Hold onto your hats folks, and if your delicate constitution can't handle too much seriously sumptuous food p*rn in one sitting, you may need to take this one a course at a time...
But first, here's a quick blow-by-blow of the first few eats of 2010 - mostly verbal as I'm out of the swing of photographing the more monotonous meals:
NB: I'm including a small amount of vegetables every day to ease the transition from over-consumption of fruit and nuts over Christmas. I'm feeling really good even with a bit of salad, so we'll see how that goes. The extra weight is dropping steadily even with a few carbs, so...
Fried eggs for brekky
Roast lamb in juices/gravy for lunchables
Itty bitty prawns in a bed of sautéed red cabbage and steamed zucchini for din-dins
B: Sautéed red cabbage
L: Chicken drumsticks and zucchini
D: Spicy burger patty with cos lettuce and tomato
First: Sausage and eggs, including a double-yolker!
Second: grilled salmon fillet with salmon roe salad
Third - at a friend's wedding: fish fillet, lamb rump, and butter (and yes, even with clear RSVP instructions and a bride very familiar with my preferences, the kitchen staff STILL screwed it all up, originally reporting my needs as "no meat or cream" and, even after correction, bringing me a plate of salad coated in sticky dressing. All's well in the end though, and it was a truly beautiful wedding.
Breakfasted on scotch fillet topped with brie, plus some salmon roe salad
Lunched on grilled calamari, and a cheese plate at the Little Creatures Dining Hall on Brunswick St, Fitzroy.
Dined at home on peel-your-own prawns, and then BBQ'd some homemade chicken & lamb kebabs that were then eaten in the car on our mad dash to the cinema to see The Lovely Bones. (Meh.)
Broke my fast with a decadent Camembert omelet (The Usual with a luxe twist) followed by delicious organic smoke bacon.
Broke my shopping tripping by stopping in at T.G.I. Friday's for an Angus rump steak with bleu cheese and a side of ignored green beans, splitting the meal with Mum, who is currently visiting.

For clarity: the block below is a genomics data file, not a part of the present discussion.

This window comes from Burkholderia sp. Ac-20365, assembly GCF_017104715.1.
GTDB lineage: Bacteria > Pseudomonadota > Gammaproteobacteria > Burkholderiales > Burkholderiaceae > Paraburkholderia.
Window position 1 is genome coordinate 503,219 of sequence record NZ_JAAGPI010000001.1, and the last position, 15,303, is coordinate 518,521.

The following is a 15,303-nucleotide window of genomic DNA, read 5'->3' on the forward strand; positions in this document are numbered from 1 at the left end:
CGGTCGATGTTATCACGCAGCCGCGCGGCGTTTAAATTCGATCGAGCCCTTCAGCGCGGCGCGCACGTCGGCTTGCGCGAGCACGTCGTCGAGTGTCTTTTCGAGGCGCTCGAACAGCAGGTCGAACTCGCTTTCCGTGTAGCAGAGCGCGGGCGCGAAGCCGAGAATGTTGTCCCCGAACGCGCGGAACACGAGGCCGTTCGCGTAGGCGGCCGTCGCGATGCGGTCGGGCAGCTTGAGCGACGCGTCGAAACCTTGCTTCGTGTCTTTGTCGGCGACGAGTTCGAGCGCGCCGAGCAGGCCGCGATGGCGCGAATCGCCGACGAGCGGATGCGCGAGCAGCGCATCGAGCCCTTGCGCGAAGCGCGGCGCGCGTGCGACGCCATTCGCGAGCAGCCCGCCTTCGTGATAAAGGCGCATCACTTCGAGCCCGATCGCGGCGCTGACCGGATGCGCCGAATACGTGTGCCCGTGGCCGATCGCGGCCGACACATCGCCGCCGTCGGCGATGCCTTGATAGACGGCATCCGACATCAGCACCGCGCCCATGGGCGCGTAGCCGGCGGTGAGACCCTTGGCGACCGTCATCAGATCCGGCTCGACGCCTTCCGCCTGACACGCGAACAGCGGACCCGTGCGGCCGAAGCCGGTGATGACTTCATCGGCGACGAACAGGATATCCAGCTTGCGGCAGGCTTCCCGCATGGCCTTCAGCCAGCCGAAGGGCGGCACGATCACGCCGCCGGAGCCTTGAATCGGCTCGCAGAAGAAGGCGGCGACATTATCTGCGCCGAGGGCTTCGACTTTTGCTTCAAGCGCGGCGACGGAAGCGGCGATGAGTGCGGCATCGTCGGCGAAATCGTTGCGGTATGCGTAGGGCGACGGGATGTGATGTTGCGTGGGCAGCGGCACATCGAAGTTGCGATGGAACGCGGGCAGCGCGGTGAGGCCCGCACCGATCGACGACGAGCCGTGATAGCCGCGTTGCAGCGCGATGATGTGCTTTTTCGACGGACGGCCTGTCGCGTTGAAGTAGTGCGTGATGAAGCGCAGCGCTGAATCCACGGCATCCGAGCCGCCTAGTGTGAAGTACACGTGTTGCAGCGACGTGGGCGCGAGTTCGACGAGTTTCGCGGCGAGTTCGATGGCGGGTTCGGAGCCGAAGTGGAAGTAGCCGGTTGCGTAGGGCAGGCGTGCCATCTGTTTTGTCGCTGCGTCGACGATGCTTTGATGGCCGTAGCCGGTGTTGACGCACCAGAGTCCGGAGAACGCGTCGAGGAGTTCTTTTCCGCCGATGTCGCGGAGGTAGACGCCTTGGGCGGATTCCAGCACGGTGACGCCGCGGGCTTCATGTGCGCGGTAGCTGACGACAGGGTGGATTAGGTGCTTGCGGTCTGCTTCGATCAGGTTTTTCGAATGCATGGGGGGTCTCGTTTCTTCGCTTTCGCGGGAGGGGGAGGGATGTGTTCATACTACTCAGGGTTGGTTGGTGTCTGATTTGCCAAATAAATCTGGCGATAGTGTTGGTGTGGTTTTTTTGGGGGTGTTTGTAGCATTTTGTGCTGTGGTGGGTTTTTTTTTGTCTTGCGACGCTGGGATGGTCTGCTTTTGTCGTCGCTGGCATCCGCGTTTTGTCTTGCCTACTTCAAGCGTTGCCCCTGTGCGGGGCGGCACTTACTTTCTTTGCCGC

And then, for dinner with Mum, the bro, his girl, and the beau, it was time to whip up a banquet...
THE FIVE COURSE BANQUET: Primal-style!
Course The First:
In newly-purchased steel cup/bowls, I served up a fresh batch of Primal Pumpkin Soup, with a dish of heavy cream and some ground nutmeg.
Course The Second:
A new experiment - roast chicken drumsticks with a curry coating (a mix of olive oil, curry powder, and lemon juice, brushed over each piece), with roast fennel, button squash and boiled baby beets.
Before going into the oven:
Course The Third:
Trying my hand at salmon sashimi! I sliced my salmon fillet thinly after removing the skin, and sat the pieces in a bowl of lemon juice to 'cook' in the citric acid. I was then distracted by my company, so the pieces were a little overcooked in appearance, but utterly perfect in flavour. I'm definitely adding this way of enjoying salmon to my weekly rotation - grilling fillets no longer inspires me, but the beau won't eat raw fish.
I used the pieces in a sashimi salad - salmon, salmon roe, mixed lettuce, capsicum, and snap peas. Divine!
Course The Fourth:
I'm still trying to think of a name for this experiment, and I'm currently leaning toward Minced Beef Medley, or some such. I originally intended to use minced roo meat, but the package we bought was past its expiry date, and also past its smelling-good date, so it went into the bin and the hurried thawing of organic beef mince began.